RANGER AGAINST WAR: Rovian Revisionism <

Tuesday, March 23, 2010

Rovian Revisionism

He who joyfully marches to music in rank and file
has already earned my contempt.

He has been given a large brain by mistake,

since for him the spinal cord would suffice

--Albert Einstein

That's food for thought!

--The Brain


Senior Bush advisor Karl Rove recently said he was proud of waterboarding suspected terrorists:

In a BBC interview, Karl Rove, who was known as "Bush's brain", said he "was proud we used techniques that broke the will of these terrorists". He said waterboarding, which simulates drowning, should not be considered torture.

* * *

"Yes, I'm proud that we kept the world safer than it was, by the use of these techniques. They're appropriate, they're in conformity with our international requirements and with US law (Rove "Proud" of Waterboarding US Terror Suspects)."

Ranger wishes to clarify terms. Waterboarding is not simulated drowning -- it IS drowning, which is regulated by the interrogators who stop the drowning before asphyxiation, allowing the victim to recover. The fact that the interrogated person is drowning is what makes the technique effective. Drowning someone is torture.

Aside from being torture, it is an ineffective method of extracting data. there is no evidence that waterboarding broke the will of any terrorist. The fact that they spoke does not equate to breaking their will. Even if it did break their will this is irrelevant, as waterboarding cannot be proven to be an effective deterrent for future terrorist activity.

The utmost case of the U.S. use of waterboarding would be Khalid Sheikh Mohammed, who was waterboarded beyond any intelligent purpose (183 times), clearly as sport for the interrogators at the behest of a misled president. Surely a dangerous man, KSM never broke, and his case ironically brought sympathy for the criminal due to the outlandish nature of his treatment.

How does that result make the U.S. safer?

If waterboarding is in accordance with U.S. law, then why do we Miranda criminals and have the 5th Amendment? Why don't we routinely waterboard suspects after we read them their rights?

We do not do this because -- it is ILLEGAL, which means that is against the law, gainsaying Mr. Rove's assertions. We do not have two sets of laws in the U.S., one for criminals and one for terrorists. (We do, however, have a bifurcation along wealth lines, but that is a different issue.)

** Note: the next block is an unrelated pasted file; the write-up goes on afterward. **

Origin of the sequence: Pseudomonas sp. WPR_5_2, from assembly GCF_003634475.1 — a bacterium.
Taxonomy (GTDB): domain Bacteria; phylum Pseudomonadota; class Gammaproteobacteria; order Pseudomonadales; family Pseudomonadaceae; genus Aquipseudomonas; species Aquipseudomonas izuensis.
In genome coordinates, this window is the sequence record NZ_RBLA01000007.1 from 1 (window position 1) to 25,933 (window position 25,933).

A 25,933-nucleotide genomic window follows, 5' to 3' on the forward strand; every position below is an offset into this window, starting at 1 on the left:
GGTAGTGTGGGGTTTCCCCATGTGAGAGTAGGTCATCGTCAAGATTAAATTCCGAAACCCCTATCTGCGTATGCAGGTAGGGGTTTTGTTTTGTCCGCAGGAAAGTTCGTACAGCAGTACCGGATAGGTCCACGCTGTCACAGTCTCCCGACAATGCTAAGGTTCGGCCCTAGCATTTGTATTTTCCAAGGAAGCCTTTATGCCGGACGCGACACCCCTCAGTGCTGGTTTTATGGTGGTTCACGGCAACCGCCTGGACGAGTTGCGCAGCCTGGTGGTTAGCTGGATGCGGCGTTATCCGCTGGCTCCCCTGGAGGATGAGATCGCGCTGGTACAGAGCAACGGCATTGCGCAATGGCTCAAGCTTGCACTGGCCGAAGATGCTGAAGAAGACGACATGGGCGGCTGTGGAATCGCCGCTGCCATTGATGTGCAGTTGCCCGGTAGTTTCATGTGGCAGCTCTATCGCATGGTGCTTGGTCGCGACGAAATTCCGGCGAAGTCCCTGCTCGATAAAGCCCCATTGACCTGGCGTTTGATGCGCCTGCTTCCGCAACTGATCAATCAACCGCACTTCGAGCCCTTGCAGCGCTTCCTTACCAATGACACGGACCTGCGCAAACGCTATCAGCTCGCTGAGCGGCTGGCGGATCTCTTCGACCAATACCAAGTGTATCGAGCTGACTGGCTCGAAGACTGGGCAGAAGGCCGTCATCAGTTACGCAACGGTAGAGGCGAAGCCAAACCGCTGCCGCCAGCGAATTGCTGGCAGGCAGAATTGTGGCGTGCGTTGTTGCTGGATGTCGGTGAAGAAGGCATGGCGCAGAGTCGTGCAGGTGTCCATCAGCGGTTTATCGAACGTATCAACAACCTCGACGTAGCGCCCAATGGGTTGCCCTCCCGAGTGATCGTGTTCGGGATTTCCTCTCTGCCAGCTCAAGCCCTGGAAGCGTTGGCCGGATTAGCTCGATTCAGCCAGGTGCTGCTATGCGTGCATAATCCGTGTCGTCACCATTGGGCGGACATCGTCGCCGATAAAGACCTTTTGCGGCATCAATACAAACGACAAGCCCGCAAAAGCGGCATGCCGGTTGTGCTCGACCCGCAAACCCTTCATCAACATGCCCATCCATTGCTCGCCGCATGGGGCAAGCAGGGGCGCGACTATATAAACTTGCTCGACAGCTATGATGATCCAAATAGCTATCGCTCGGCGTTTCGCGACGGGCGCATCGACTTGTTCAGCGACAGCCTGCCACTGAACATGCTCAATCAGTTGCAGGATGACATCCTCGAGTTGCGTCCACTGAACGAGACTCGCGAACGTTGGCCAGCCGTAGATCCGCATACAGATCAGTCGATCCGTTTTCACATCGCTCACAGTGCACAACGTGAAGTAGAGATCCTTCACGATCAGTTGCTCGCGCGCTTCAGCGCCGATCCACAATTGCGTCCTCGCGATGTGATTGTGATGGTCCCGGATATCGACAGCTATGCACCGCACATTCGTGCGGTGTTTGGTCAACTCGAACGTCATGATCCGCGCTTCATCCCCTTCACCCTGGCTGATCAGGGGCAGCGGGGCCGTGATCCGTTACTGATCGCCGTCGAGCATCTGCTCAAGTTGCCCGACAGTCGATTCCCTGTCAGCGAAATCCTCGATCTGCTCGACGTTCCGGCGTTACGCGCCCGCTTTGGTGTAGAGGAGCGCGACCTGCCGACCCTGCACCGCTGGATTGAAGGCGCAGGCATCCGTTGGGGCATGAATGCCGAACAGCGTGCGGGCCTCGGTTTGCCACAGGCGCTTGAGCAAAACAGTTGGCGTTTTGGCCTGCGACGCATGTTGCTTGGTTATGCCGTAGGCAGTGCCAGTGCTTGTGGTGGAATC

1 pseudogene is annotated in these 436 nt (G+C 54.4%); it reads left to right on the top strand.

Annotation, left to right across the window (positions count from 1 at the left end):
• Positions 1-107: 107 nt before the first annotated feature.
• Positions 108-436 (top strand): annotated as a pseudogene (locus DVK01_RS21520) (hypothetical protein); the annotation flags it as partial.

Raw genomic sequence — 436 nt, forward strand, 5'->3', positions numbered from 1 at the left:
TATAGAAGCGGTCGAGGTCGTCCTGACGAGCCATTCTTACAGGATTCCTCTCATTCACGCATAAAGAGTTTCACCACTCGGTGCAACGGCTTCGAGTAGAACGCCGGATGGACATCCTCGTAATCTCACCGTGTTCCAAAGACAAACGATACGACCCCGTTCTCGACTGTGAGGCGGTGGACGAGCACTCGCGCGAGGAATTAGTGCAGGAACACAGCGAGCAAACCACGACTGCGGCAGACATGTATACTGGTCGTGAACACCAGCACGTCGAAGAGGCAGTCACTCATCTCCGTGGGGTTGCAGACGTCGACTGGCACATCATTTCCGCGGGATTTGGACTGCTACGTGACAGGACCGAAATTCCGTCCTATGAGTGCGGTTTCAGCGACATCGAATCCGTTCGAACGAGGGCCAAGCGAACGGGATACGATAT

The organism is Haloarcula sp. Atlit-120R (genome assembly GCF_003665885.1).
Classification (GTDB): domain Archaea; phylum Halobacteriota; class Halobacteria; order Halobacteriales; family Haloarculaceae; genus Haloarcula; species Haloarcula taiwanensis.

The ignorance of Mr. Rove is palpable. How appropriate he was chosen as Mr. Bush's "brain".

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Blogger The Minstrel Boy said...

waterboarding is not a simulation. it is the real deal. the desired effect from the waterboard is the release of brain chemicals which slam dunk a person into pure and total panic.

no amount of will or resolve will stop it. it's a function of the survival instincts.

karl rove, and all who conceived and implemented this are un-american, cowardly and criminal.

every minute they are not at the bar of justice in a free, fair, and open trial that they denied to so many others adds to our national shame.

Tuesday, March 23, 2010 at 11:20:00 AM GMT-5  
Blogger Terrible said...

The use of torture is in itself a cowardly terrorist act that has made the US and the world a much LESS safe place.

Every day that goes by that those responsible for it's use have not been arrested and and charged with their crimes is a day of shame for America.

Tuesday, March 23, 2010 at 11:43:00 AM GMT-5  
Anonymous Anonymous said...

I guess what bothers me even more than he's proud of it, why isn't the current JD going after him and the others that over saw it. Yoo walks with a slap and still has a job at UCB that I pay taxes for.

Tuesday, March 23, 2010 at 4:15:00 PM GMT-5  
Blogger rangeragainstwar said...

Thanks for the back up, as i was reluctant to state my thesis about waterboarding not being simulation.
This word useage makes it seem acceptable when in fact it's evil/wicked/mean and nasty.
It's controlled drowning.

Tuesday, March 23, 2010 at 4:25:00 PM GMT-5  

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